Is Music the Glue That Will Get Us Through?

Is Music the Glue That Will Get Us Through?

When we have instant access to every piece of music that we love, anywhere and anytime, something profound has happened, writes Toner Quinn.

Are you a listener who describes the music they listen to as ‘my music’? That is, when you are talking about the music that you have on a digital device, do you feel that it is yours, or that it somehow represents you? Perhaps it is organised in a way that is unique to you, which makes it possible for you to enjoy it on demand, and you adjust it as your mood changes. How attached are you to the experience? Is ‘your music’ now an extension of you?

Music has become so personal to people, so organised for them through facilities such as playlists and app-generated personalised mixes, that it seems – as if anyone ever thought it possible – that this art form is becoming even closer to people’s hearts and minds. It is not just the fact of the extraordinary volume of music that is now available to us, it is the ease with which we can access it. 

‘A thousand songs in your pocket’
In 2001, Steve Jobs of Apple presented the first iPod as having a ‘thousand songs in your pocket’. Seventeen years later, Spotify has over 30 million tracks available to us. Complete catalogues of contemporary and historical artists, the outer reaches of the avant-garde, specialist folk and regional collections – all are making their way on to the little green app. The national and global charts that it provides show huge listening numbers, as well as a striking similarity in our musical preferences across the world, from Taiwan to Ecuador. If we add in the music on YouTube, Soundcloud, Apple Music and Bandcamp, then we are in a musical utopia where the 4 billion people online can be constantly connected with the great musicians, bands and composers of our time and before. There is music here that changes lives, that saves lives.

Daily chemistry
When we have instant access to every piece of music that we love, enjoy, or that simply interests us, anywhere and anytime, something profound has happened. Music begins to play an even more important role in our lives. It is no longer a leisurely pursuit – an optional extra, as it has been presented for much of the industrial age – but part of our daily chemistry, orbit and function. It is there in the morning when we get ready for the day, as we travel by car or bus, in the moments when we walk or run, when we seek ‘me-time’ or ‘down time’, or make food, 
socialise, wind down, sleep. This new global access to music means it is forming an even deeper part of our identity, a greater part of our connection with the world, a more critical part of our relationship with others. As we listen, music is shaping all we feel and see around us.

Last November, Nielsen, which documents the global consumption of music, announced that, in America, the average number of hours spent listening to music online had increased from an average of 3.5 hours daily in 2015 to 4.5 hours in 2017. Technology is actually fuelling people’s listening to music. They are listening across at least three devices, sometimes up to ten, from smartphones to wearable technology.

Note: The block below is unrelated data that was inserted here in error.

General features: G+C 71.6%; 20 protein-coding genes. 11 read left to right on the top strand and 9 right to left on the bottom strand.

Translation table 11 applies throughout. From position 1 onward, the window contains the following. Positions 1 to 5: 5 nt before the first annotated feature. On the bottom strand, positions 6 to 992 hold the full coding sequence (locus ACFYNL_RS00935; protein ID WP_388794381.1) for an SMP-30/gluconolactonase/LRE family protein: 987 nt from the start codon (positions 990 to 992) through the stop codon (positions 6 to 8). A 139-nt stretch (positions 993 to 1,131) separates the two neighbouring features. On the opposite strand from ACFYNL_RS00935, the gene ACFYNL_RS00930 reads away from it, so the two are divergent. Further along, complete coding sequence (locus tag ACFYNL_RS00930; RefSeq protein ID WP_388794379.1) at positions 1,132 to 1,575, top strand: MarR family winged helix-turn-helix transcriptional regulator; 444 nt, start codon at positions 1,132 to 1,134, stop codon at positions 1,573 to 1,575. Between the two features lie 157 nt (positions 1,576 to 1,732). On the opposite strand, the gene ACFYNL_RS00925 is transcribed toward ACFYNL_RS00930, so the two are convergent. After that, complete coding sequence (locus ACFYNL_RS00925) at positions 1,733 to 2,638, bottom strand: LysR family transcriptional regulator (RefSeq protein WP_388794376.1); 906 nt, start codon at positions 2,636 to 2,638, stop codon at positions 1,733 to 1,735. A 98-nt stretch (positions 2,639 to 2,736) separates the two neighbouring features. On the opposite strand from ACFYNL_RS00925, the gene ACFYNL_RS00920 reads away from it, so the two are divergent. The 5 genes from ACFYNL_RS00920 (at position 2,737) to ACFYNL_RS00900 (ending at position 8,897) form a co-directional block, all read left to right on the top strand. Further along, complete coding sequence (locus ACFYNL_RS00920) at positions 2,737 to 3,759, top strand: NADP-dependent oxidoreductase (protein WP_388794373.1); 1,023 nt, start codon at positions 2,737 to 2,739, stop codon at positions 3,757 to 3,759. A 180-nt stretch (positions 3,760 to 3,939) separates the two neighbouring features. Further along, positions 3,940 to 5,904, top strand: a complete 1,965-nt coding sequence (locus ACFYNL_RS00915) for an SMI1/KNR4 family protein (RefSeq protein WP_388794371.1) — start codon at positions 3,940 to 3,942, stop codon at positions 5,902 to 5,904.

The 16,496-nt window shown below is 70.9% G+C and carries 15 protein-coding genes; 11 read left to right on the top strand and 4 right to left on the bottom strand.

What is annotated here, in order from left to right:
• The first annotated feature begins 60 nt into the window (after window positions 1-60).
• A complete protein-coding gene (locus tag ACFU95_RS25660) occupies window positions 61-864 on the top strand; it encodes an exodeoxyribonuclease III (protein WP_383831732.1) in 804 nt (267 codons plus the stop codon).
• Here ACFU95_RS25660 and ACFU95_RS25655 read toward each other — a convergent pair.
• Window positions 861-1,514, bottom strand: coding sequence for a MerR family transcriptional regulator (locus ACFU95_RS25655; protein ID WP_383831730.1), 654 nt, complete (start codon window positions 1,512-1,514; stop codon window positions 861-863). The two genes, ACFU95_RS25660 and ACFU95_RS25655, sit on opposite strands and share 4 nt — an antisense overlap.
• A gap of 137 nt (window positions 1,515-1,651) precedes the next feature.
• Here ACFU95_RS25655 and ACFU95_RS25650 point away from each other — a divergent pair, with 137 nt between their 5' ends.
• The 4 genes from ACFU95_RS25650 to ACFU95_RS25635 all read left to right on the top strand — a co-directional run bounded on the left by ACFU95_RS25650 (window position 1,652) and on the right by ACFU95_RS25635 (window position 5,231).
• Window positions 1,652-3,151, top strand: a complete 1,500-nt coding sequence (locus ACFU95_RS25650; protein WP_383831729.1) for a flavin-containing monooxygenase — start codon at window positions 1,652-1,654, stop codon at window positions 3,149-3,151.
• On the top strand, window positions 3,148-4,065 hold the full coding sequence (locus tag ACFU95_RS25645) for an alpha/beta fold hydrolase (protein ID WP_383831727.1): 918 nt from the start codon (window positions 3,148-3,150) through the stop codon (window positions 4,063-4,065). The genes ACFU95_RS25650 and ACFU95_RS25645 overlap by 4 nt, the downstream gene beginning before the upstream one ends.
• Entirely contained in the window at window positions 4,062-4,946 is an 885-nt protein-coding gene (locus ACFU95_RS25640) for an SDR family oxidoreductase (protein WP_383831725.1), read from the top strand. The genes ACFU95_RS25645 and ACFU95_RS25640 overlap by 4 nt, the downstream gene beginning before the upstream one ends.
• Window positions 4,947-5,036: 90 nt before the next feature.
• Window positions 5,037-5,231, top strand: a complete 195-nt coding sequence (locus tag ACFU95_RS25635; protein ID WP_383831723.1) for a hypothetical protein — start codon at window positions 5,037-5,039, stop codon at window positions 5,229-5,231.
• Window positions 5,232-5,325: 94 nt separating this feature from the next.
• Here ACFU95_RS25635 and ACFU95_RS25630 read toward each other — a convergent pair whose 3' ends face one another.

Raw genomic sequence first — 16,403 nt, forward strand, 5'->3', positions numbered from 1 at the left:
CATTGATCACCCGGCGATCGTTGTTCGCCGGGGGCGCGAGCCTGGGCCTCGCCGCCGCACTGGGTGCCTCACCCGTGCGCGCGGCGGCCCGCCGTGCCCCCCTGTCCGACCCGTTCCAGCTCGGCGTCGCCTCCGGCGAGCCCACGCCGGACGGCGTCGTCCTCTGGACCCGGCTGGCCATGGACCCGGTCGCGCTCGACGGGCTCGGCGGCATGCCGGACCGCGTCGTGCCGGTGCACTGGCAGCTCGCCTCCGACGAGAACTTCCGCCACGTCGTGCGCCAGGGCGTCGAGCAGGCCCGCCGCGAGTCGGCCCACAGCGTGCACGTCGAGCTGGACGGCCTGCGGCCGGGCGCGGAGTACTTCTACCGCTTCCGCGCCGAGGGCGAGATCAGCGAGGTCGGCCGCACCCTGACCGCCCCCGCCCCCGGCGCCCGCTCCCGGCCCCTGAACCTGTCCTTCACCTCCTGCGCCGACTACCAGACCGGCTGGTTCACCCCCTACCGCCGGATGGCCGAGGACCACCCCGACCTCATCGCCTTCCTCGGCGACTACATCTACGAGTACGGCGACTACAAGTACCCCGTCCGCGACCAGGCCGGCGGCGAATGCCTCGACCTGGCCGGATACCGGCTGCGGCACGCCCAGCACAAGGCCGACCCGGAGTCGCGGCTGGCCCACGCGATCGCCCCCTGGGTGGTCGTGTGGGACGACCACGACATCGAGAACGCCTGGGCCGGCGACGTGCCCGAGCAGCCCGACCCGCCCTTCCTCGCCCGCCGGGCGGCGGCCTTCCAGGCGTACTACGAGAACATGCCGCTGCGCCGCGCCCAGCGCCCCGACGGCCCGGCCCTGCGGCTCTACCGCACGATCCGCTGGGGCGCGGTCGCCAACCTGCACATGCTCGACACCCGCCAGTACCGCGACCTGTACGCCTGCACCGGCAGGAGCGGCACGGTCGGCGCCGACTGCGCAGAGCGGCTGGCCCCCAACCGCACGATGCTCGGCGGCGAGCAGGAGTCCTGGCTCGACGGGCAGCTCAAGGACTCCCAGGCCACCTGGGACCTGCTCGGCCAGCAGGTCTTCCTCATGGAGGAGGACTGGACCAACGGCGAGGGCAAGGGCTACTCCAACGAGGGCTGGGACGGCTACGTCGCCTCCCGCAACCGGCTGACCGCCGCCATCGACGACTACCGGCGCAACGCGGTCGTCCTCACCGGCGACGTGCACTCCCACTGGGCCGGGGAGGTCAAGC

The great global conversation
What does this mean? Is music evolving a new role in our lives?

Most of the discussion about music these days is about the income that musicians do not receive. Artists and labels are putting their music online for free, providing technology companies with the opportunity to leverage their work, but then not compensating the creators appropriately. Why do musicians continue to do it therefore?

For the same reason that publishers and writers provide their content for free. The greatest global conversation the world has ever known has just started, and we are all compelled to be a part of it.

This is a massive mental shift. Every one is head down with their digital device, catching up on the global conversation with 4 billion others, trying to understand, find their voice, contribute, looking for traction for their ideas. It requires new ways of expressing ourselves, from posts and podcasts to blogs and vlogs. How can we sustain such intensity and creativity? It is exhausting, and often mentally bruising.

But amidst all of this is the new, instantly accessible world of digital music, an equally unlimited world of personalised sounds, in turns motivating, diverting, entertaining and healing; it is an entirely solitary place to retreat to from the great conversation, to recharge before leaping into the stream of red-dot engagement again. People are silently carrying more conversations in their heads, responding emotionally to digital posts from the other side of the world and then trying to balance this with real-world demands. In a world of such distraction, what could possibly help us keep it all together? Is music the glue that will get us through? 

Published on 5 April 2018

Toner Quinn is Editor of the Journal of Music. His new book, What Ireland Can Teach the World About Music, is available here. Toner will be giving a lecture exploring some of the ideas in the book on Saturday 11 May 2024 at 3pm at Farmleigh House in Dublin. For booking, visit

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